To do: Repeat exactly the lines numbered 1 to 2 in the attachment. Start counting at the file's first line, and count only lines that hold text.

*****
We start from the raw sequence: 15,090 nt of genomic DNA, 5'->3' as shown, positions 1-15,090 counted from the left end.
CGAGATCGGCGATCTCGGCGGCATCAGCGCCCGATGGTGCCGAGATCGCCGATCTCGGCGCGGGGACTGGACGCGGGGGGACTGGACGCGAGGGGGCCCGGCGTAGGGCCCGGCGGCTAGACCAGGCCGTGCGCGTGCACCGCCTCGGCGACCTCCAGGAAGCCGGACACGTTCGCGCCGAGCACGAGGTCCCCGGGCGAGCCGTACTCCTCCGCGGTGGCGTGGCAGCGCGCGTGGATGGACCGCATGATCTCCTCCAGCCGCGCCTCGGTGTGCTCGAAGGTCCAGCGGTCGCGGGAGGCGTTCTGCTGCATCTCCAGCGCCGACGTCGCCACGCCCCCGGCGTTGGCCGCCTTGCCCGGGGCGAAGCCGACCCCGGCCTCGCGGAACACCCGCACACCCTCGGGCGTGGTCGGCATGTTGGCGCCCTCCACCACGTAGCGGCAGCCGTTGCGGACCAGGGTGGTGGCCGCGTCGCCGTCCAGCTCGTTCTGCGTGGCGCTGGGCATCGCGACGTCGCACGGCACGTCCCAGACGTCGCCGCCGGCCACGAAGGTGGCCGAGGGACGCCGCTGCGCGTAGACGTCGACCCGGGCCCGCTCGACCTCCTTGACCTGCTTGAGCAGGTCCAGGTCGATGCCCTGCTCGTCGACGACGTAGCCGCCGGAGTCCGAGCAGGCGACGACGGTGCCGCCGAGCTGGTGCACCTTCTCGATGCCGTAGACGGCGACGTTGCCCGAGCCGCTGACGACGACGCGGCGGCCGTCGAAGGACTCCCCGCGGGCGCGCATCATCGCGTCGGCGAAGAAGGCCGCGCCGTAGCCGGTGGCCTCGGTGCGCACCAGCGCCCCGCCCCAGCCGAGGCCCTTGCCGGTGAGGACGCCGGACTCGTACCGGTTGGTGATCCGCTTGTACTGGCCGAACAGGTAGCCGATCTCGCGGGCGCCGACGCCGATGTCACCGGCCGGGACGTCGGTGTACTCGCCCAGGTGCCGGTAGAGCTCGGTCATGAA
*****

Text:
We start from the raw sequence: 15,090 nt of genomic DNA, 5'->3' as shown, positions 1-15,090 counted from the left end.
CGAGATCGGCGATCTCGGCGGCATCAGCGCCCGATGGTGCCGAGATCGCCGATCTCGGCGCGGGGACTGGACGCGGGGGGACTGGACGCGAGGGGGCCCGGCGTAGGGCCCGGCGGCTAGACCAGGCCGTGCGCGTGCACCGCCTCGGCGACCTCCAGGAAGCCGGACACGTTCGCGCCGAGCACGAGGTCCCCGGGCGAGCCGTACTCCTCCGCGGTGGCGTGGCAGCGCGCGTGGATGGACCGCATGATCTCCTCCAGCCGCGCCTCGGTGTGCTCGAAGGTCCAGCGGTCGCGGGAGGCGTTCTGCTGCATCTCCAGCGCCGACGTCGCCACGCCCCCGGCGTTGGCCGCCTTGCCCGGGGCGAAGCCGACCCCGGCCTCGCGGAACACCCGCACACCCTCGGGCGTGGTCGGCATGTTGGCGCCCTCCACCACGTAGCGGCAGCCGTTGCGGACCAGGGTGGTGGCCGCGTCGCCGTCCAGCTCGTTCTGCGTGGCGCTGGGCATCGCGACGTCGCACGGCACGTCCCAGACGTCGCCGCCGGCCACGAAGGTGGCCGAGGGACGCCGCTGCGCGTAGACGTCGACCCGGGCCCGCTCGACCTCCTTGACCTGCTTGAGCAGGTCCAGGTCGATGCCCTGCTCGTCGACGACGTAGCCGCCGGAGTCCGAGCAGGCGACGACGGTGCCGCCGAGCTGGTGCACCTTCTCGATGCCGTAGACGGCGACGTTGCCCGAGCCGCTGACGACGACGCGGCGGCCGTCGAAGGACTCCCCGCGGGCGCGCATCATCGCGTCGGCGAAGAAGGCCGCGCCGTAGCCGGTGGCCTCGGTGCGCACCAGCGCCCCGCCCCAGCCGAGGCCCTTGCCGGTGAGGACGCCGGACTCGTACCGGTTGGTGATCCGCTTGTACTGGCCGAACAGGTAGCCGATCTCGCGGGCGCCGACGCCGATGTCACCGGCCGGGACGTCGGTGTACTCGCCCAGGTGCCGGTAGAGCTCGGTCATGAA